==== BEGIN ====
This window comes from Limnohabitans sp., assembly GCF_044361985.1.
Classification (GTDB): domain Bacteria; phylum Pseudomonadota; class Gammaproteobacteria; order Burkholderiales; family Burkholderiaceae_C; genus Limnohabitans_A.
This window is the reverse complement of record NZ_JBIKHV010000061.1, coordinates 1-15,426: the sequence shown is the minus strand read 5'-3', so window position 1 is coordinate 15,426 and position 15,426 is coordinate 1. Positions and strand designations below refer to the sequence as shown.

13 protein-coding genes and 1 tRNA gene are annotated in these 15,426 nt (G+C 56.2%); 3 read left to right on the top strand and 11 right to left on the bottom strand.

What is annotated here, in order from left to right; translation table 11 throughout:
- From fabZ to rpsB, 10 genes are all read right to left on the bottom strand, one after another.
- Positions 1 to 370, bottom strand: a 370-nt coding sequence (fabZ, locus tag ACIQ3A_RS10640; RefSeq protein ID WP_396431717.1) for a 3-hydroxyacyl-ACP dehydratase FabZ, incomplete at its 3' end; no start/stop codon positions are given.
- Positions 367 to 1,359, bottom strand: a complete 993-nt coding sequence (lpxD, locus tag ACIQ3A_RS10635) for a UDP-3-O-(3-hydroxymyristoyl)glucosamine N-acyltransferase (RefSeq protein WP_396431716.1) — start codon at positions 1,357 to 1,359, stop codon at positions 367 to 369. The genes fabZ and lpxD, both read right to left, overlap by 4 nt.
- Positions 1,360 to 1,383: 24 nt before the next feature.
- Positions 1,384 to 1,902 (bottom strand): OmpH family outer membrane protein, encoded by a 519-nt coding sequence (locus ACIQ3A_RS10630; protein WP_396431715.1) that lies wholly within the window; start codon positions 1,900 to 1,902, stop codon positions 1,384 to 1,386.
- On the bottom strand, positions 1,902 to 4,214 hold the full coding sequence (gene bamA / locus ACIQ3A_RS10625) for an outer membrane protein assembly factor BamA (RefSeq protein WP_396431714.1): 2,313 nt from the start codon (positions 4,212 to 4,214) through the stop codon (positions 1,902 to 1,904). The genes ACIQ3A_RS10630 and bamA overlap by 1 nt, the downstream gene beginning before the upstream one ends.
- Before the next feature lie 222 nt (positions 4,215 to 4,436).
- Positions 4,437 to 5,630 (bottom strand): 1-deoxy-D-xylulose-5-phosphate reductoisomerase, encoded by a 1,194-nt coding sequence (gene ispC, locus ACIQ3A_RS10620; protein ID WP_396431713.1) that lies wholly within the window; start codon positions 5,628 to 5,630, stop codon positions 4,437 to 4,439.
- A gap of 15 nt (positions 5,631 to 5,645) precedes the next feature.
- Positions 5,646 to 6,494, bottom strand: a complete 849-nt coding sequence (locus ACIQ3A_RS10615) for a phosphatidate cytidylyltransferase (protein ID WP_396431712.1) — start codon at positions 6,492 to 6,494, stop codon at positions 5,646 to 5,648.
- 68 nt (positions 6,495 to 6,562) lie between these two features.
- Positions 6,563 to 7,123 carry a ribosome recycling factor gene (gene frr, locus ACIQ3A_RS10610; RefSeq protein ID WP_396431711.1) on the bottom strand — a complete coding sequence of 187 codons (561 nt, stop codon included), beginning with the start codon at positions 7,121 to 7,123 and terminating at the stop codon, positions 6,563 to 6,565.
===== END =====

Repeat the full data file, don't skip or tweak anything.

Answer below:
This window comes from Limnohabitans sp., assembly GCF_044361985.1.
Classification (GTDB): domain Bacteria; phylum Pseudomonadota; class Gammaproteobacteria; order Burkholderiales; family Burkholderiaceae_C; genus Limnohabitans_A.
This window is the reverse complement of record NZ_JBIKHV010000061.1, coordinates 1-15,426: the sequence shown is the minus strand read 5'-3', so window position 1 is coordinate 15,426 and position 15,426 is coordinate 1. Positions and strand designations below refer to the sequence as shown.

13 protein-coding genes and 1 tRNA gene are annotated in these 15,426 nt (G+C 56.2%); 3 read left to right on the top strand and 11 right to left on the bottom strand.

What is annotated here, in order from left to right; translation table 11 throughout:
- From fabZ to rpsB, 10 genes are all read right to left on the bottom strand, one after another.
- Positions 1 to 370, bottom strand: a 370-nt coding sequence (fabZ, locus tag ACIQ3A_RS10640; RefSeq protein ID WP_396431717.1) for a 3-hydroxyacyl-ACP dehydratase FabZ, incomplete at its 3' end; no start/stop codon positions are given.
- Positions 367 to 1,359, bottom strand: a complete 993-nt coding sequence (lpxD, locus tag ACIQ3A_RS10635) for a UDP-3-O-(3-hydroxymyristoyl)glucosamine N-acyltransferase (RefSeq protein WP_396431716.1) — start codon at positions 1,357 to 1,359, stop codon at positions 367 to 369. The genes fabZ and lpxD, both read right to left, overlap by 4 nt.
- Positions 1,360 to 1,383: 24 nt before the next feature.
- Positions 1,384 to 1,902 (bottom strand): OmpH family outer membrane protein, encoded by a 519-nt coding sequence (locus ACIQ3A_RS10630; protein WP_396431715.1) that lies wholly within the window; start codon positions 1,900 to 1,902, stop codon positions 1,384 to 1,386.
- On the bottom strand, positions 1,902 to 4,214 hold the full coding sequence (gene bamA / locus ACIQ3A_RS10625) for an outer membrane protein assembly factor BamA (RefSeq protein WP_396431714.1): 2,313 nt from the start codon (positions 4,212 to 4,214) through the stop codon (positions 1,902 to 1,904). The genes ACIQ3A_RS10630 and bamA overlap by 1 nt, the downstream gene beginning before the upstream one ends.
- Before the next feature lie 222 nt (positions 4,215 to 4,436).
- Positions 4,437 to 5,630 (bottom strand): 1-deoxy-D-xylulose-5-phosphate reductoisomerase, encoded by a 1,194-nt coding sequence (gene ispC, locus ACIQ3A_RS10620; protein ID WP_396431713.1) that lies wholly within the window; start codon positions 5,628 to 5,630, stop codon positions 4,437 to 4,439.
- A gap of 15 nt (positions 5,631 to 5,645) precedes the next feature.
- Positions 5,646 to 6,494, bottom strand: a complete 849-nt coding sequence (locus ACIQ3A_RS10615) for a phosphatidate cytidylyltransferase (protein ID WP_396431712.1) — start codon at positions 6,492 to 6,494, stop codon at positions 5,646 to 5,648.
- 68 nt (positions 6,495 to 6,562) lie between these two features.
- Positions 6,563 to 7,123 carry a ribosome recycling factor gene (gene frr, locus ACIQ3A_RS10610; RefSeq protein ID WP_396431711.1) on the bottom strand — a complete coding sequence of 187 codons (561 nt, stop codon included), beginning with the start codon at positions 7,121 to 7,123 and terminating at the stop codon, positions 6,563 to 6,565.